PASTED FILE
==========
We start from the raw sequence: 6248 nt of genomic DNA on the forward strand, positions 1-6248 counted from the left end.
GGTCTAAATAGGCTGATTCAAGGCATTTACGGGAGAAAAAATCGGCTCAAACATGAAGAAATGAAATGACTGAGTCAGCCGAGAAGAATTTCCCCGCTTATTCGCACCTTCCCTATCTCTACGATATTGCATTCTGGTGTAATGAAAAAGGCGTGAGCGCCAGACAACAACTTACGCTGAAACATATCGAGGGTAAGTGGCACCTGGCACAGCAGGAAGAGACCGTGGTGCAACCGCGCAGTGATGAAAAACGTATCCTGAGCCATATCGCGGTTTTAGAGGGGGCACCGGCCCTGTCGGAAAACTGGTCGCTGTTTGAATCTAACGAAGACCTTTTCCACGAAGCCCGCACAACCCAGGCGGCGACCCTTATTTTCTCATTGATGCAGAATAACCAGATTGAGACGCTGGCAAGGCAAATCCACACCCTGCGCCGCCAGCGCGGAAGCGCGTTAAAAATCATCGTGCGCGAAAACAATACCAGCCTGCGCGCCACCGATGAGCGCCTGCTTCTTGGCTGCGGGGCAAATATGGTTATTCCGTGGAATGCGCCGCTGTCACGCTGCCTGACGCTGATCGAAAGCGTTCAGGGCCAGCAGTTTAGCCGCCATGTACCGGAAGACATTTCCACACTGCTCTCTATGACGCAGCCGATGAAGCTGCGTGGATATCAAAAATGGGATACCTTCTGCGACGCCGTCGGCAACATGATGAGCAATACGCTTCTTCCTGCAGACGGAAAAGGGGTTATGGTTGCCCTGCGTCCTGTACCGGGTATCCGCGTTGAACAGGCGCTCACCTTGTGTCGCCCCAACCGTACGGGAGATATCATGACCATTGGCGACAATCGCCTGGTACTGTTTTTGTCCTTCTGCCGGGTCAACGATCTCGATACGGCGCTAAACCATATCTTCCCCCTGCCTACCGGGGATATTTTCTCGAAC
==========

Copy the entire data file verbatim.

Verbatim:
We start from the raw sequence: 6248 nt of genomic DNA on the forward strand, positions 1-6248 counted from the left end.
GGTCTAAATAGGCTGATTCAAGGCATTTACGGGAGAAAAAATCGGCTCAAACATGAAGAAATGAAATGACTGAGTCAGCCGAGAAGAATTTCCCCGCTTATTCGCACCTTCCCTATCTCTACGATATTGCATTCTGGTGTAATGAAAAAGGCGTGAGCGCCAGACAACAACTTACGCTGAAACATATCGAGGGTAAGTGGCACCTGGCACAGCAGGAAGAGACCGTGGTGCAACCGCGCAGTGATGAAAAACGTATCCTGAGCCATATCGCGGTTTTAGAGGGGGCACCGGCCCTGTCGGAAAACTGGTCGCTGTTTGAATCTAACGAAGACCTTTTCCACGAAGCCCGCACAACCCAGGCGGCGACCCTTATTTTCTCATTGATGCAGAATAACCAGATTGAGACGCTGGCAAGGCAAATCCACACCCTGCGCCGCCAGCGCGGAAGCGCGTTAAAAATCATCGTGCGCGAAAACAATACCAGCCTGCGCGCCACCGATGAGCGCCTGCTTCTTGGCTGCGGGGCAAATATGGTTATTCCGTGGAATGCGCCGCTGTCACGCTGCCTGACGCTGATCGAAAGCGTTCAGGGCCAGCAGTTTAGCCGCCATGTACCGGAAGACATTTCCACACTGCTCTCTATGACGCAGCCGATGAAGCTGCGTGGATATCAAAAATGGGATACCTTCTGCGACGCCGTCGGCAACATGATGAGCAATACGCTTCTTCCTGCAGACGGAAAAGGGGTTATGGTTGCCCTGCGTCCTGTACCGGGTATCCGCGTTGAACAGGCGCTCACCTTGTGTCGCCCCAACCGTACGGGAGATATCATGACCATTGGCGACAATCGCCTGGTACTGTTTTTGTCCTTCTGCCGGGTCAACGATCTCGATACGGCGCTAAACCATATCTTCCCCCTGCCTACCGGGGATATTTTCTCGAAC